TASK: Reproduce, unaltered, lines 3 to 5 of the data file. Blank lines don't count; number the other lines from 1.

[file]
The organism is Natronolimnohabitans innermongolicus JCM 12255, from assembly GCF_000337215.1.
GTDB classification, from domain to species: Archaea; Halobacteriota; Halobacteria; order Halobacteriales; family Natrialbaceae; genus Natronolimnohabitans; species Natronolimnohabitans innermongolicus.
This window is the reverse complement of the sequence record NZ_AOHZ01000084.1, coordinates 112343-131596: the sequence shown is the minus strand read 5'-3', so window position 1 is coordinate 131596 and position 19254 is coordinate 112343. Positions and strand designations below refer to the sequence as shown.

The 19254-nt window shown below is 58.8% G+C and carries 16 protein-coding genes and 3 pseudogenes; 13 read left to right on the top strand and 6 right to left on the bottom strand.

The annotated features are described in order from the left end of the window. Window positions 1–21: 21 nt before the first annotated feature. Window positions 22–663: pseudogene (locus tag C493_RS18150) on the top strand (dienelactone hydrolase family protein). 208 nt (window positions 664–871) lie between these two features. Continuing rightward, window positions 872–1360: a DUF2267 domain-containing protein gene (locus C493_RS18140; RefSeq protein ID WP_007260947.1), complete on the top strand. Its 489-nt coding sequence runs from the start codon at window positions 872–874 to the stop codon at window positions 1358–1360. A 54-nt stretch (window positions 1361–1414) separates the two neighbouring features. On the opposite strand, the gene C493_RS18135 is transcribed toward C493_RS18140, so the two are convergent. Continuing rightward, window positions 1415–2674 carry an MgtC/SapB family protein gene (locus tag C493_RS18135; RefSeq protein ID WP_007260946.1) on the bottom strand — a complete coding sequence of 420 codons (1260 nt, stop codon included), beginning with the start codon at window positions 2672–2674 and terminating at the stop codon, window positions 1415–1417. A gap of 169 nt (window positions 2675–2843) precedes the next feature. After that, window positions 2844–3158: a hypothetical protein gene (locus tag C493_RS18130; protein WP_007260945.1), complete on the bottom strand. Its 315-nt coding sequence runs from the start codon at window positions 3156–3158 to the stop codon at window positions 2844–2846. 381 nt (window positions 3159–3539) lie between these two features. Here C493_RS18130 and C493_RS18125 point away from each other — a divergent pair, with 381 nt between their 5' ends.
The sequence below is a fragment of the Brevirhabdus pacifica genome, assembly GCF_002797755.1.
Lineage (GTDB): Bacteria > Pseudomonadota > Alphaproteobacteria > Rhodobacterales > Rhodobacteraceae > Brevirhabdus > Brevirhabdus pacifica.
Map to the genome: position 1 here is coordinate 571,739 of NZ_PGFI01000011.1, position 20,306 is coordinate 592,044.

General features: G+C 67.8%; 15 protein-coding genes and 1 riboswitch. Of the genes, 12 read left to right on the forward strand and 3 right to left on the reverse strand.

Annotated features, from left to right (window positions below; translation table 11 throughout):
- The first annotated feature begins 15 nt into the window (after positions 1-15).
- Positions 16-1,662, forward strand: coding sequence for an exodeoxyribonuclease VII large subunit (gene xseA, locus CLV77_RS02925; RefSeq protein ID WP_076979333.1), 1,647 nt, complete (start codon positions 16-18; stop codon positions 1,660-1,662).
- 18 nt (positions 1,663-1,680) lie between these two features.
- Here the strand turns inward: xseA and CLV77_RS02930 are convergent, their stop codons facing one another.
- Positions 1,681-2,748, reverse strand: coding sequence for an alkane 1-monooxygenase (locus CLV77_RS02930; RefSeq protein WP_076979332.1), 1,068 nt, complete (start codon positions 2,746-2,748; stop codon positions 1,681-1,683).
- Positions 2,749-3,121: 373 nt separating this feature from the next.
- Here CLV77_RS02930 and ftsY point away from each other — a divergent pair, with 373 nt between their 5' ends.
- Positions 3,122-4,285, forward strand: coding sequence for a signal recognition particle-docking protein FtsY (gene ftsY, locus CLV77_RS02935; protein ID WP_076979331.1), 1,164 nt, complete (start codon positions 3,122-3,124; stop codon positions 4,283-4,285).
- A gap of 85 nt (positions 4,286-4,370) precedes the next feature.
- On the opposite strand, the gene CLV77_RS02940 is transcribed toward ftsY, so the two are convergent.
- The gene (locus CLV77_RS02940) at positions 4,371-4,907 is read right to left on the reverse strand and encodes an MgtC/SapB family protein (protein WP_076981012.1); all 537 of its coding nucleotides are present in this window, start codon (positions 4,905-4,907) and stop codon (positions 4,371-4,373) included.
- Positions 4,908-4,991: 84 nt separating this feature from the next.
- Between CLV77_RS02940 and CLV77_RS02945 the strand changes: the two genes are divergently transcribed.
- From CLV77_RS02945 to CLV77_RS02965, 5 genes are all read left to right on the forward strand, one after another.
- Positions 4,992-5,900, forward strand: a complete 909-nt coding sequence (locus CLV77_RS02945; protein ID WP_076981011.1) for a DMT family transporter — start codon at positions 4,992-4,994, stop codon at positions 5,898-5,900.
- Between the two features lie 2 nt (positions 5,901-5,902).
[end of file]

This window is the reverse complement of the sequence record NZ_AOHZ01000084.1, coordinates 112343-131596: the sequence shown is the minus strand read 5'-3', so window position 1 is coordinate 131596 and position 19254 is coordinate 112343. Positions and strand designations below refer to the sequence as shown.

The 19254-nt window shown below is 58.8% G+C and carries 16 protein-coding genes and 3 pseudogenes; 13 read left to right on the top strand and 6 right to left on the bottom strand.

The annotated features are described in order from the left end of the window. Window positions 1–21: 21 nt before the first annotated feature. Window positions 22–663: pseudogene (locus tag C493_RS18150) on the top strand (dienelactone hydrolase family protein). 208 nt (window positions 664–871) lie between these two features. Continuing rightward, window positions 872–1360: a DUF2267 domain-containing protein gene (locus C493_RS18140; RefSeq protein ID WP_007260947.1), complete on the top strand. Its 489-nt coding sequence runs from the start codon at window positions 872–874 to the stop codon at window positions 1358–1360. A 54-nt stretch (window positions 1361–1414) separates the two neighbouring features. On the opposite strand, the gene C493_RS18135 is transcribed toward C493_RS18140, so the two are convergent. Continuing rightward, window positions 1415–2674 carry an MgtC/SapB family protein gene (locus tag C493_RS18135; RefSeq protein ID WP_007260946.1) on the bottom strand — a complete coding sequence of 420 codons (1260 nt, stop codon included), beginning with the start codon at window positions 2672–2674 and terminating at the stop codon, window positions 1415–1417. A gap of 169 nt (window positions 2675–2843) precedes the next feature. After that, window positions 2844–3158: a hypothetical protein gene (locus tag C493_RS18130; protein WP_007260945.1), complete on the bottom strand. Its 315-nt coding sequence runs from the start codon at window positions 3156–3158 to the stop codon at window positions 2844–2846. 381 nt (window positions 3159–3539) lie between these two features. Here C493_RS18130 and C493_RS18125 point away from each other — a divergent pair, with 381 nt between their 5' ends.